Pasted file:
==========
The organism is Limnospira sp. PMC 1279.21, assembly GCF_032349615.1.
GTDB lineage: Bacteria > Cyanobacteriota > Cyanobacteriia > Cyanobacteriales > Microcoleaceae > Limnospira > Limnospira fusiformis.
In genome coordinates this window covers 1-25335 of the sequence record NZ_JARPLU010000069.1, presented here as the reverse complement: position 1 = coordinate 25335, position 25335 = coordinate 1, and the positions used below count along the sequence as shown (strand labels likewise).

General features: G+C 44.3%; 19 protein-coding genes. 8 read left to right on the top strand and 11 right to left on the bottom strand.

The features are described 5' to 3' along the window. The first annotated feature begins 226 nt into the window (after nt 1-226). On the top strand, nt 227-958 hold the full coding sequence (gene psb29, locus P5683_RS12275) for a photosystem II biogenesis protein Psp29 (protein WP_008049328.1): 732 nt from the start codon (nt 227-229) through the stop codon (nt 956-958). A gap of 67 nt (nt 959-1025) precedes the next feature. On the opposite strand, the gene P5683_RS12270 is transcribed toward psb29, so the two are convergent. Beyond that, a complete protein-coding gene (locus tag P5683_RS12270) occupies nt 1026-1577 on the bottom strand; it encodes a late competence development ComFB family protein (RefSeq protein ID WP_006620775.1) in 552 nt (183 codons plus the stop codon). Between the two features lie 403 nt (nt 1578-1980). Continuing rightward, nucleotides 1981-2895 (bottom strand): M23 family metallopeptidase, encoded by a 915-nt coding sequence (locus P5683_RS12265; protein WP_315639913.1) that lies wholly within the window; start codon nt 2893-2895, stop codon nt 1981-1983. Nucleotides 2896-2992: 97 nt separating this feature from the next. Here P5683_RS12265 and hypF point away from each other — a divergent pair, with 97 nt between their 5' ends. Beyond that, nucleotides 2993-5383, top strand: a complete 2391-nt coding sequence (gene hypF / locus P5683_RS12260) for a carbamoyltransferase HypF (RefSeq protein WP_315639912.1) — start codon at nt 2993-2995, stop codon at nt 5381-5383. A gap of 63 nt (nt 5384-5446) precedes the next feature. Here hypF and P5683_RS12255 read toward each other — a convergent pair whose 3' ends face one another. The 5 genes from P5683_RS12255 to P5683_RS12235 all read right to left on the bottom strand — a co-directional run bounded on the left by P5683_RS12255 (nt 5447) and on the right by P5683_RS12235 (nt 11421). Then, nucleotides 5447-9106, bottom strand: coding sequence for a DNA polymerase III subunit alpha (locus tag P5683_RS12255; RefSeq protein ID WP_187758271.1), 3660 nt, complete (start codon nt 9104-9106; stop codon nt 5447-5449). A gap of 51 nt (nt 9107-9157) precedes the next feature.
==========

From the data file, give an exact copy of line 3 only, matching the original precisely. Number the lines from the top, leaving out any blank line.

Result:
In genome coordinates this window covers 1-25335 of the sequence record NZ_JARPLU010000069.1, presented here as the reverse complement: position 1 = coordinate 25335, position 25335 = coordinate 1, and the positions used below count along the sequence as shown (strand labels likewise).